Star Guard Review


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I recently found this exciting little action platformer called Star Guard, a game by independent developer Vacuum Flowers that drops the player into the centre of a struggle between the Green Men and the horrid laser/rhino/demons that are being unleashed upon a civilisation on Venus, where you, Ace Pixel as I have named him must battle your way through the remains of the city and into the catacombs beneath where you must confront the wizard and wrought his demise.

The game is very simple, Z to jump, X to shoot and the arrow buttons to move from side to side. This may seem incredibly simple, but the game has been so well composed that this minimalist control scheme is a satisfying interface between the player and the game. The way the game is constructed is through a series of rooms where Ace Pixel must travel downwards, overcoming all manner of instadeath traps and armed bad guys, but what makes this special is the way it is delivered.
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Most games of this variety are pretty ordinary, although they may be fundamentally good in regards to technical composition; they may lack the touches that defines a developer’s skill and care for the project. Death is handled in an interesting way throughout the game, all deaths in the first playthrough are forgiven by a checkpoint respawn which are spaced in such a way that the player doesn’t have to retread cleared terrain. This ties in nicely with the story delivery to create a smooth and flowing experience that isn’t interrupted by game over’s that require the player to start again to uncover the enigma surrounding this universe.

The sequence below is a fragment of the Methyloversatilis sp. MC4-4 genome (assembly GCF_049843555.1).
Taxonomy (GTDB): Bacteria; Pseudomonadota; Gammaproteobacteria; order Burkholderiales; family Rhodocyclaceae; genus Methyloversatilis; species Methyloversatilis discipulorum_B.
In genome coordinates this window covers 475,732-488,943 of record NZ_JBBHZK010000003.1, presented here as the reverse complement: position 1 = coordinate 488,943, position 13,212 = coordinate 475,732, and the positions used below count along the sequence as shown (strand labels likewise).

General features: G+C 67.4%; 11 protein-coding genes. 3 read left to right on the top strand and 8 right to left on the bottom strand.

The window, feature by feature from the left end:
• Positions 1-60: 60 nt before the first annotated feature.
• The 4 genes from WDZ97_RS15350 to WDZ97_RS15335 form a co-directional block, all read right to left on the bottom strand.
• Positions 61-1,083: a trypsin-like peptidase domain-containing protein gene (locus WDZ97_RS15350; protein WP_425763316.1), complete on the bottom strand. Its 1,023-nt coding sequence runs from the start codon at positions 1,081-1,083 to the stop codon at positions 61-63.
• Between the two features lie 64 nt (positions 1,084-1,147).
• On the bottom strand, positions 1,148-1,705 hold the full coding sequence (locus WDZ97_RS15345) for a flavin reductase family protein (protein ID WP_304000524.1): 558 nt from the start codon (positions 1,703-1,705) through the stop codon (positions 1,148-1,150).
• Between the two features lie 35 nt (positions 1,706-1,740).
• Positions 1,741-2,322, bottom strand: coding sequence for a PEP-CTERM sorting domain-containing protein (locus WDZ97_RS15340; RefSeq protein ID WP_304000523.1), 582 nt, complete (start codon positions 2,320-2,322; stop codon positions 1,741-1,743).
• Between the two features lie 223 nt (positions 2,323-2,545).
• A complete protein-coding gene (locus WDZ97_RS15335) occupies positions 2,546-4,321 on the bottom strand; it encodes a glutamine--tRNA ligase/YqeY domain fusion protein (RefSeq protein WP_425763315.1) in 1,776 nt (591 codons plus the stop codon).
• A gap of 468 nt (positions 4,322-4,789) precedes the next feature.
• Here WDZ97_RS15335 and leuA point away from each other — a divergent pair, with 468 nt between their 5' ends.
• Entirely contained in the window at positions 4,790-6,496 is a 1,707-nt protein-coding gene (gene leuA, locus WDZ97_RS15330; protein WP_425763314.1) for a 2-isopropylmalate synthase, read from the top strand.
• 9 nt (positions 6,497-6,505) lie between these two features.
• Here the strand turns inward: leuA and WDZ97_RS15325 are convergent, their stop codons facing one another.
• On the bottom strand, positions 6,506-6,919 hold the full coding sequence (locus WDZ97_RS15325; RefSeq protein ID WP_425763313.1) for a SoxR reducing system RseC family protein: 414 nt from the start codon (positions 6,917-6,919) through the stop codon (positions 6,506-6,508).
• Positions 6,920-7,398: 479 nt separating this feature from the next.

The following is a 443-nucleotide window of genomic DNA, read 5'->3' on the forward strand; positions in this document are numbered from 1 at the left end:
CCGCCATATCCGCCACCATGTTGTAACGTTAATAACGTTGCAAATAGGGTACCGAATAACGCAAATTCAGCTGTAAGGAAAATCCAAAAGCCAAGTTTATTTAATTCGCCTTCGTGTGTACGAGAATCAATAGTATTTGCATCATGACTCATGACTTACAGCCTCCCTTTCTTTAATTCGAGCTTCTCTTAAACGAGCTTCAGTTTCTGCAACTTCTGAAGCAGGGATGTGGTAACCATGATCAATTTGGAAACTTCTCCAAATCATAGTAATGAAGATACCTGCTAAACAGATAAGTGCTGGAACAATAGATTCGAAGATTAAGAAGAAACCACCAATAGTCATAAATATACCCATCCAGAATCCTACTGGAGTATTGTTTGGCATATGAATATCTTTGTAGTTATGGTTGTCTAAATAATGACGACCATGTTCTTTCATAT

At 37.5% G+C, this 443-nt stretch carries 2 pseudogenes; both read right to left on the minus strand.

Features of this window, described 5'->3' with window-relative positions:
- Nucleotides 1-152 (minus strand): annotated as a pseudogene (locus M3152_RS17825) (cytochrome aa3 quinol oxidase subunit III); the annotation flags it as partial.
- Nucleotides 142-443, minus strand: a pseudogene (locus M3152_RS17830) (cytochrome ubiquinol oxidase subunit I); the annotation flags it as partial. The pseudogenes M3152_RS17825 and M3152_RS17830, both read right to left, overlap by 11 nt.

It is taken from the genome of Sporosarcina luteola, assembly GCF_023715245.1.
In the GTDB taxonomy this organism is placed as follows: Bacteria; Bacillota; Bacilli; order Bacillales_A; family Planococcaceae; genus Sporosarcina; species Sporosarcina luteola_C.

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The way the story is told is through text that appears in certain parts of the level, this is delivered in a way that feels as if Ace’s actions are being narrated whilst the back story is being simultaneously delivered without becoming obtrusive or distracting. This lends a real cinematic feel to the game which is a nice change from having the story fed to the player at the start to only have them forget, and in turn the story looses meaning all together; and since you cannot get a game over, the story telling process is very linear and well delivered in the style of a short story, and If the play session is broken, it can be resumed via a level select screen, allowing the player to continue the games natural progression and experience the events that unfold at the end of the game without having to replay the entire process.
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Levels are handled in a fairly traditional way, starting you off in the preparatory antechamber where you get a feel for the character and the levels, progressing further into more difficult situations. The difficulty curve is well balanced since every challenge is introduced before a level where it is used extensively, ranging from stronger enemies to all manner of crazy laser death traps up until the crescendo, that’s when the rules change…
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Once the story mode is completed, you can play through again with all the rigours of a classic arcade game by pressing tab on the start screen, giving Ace only 4 lives to finish the game, giving the hardest of core arcade gamers a time to shine.

I highly recommend this game, it’s free, it’s simple and most importantly it is fun. Star Guard is available on Vacuum Flowers’s website

Miles Newton – The Machination, Creative Director, Editor in Chimp


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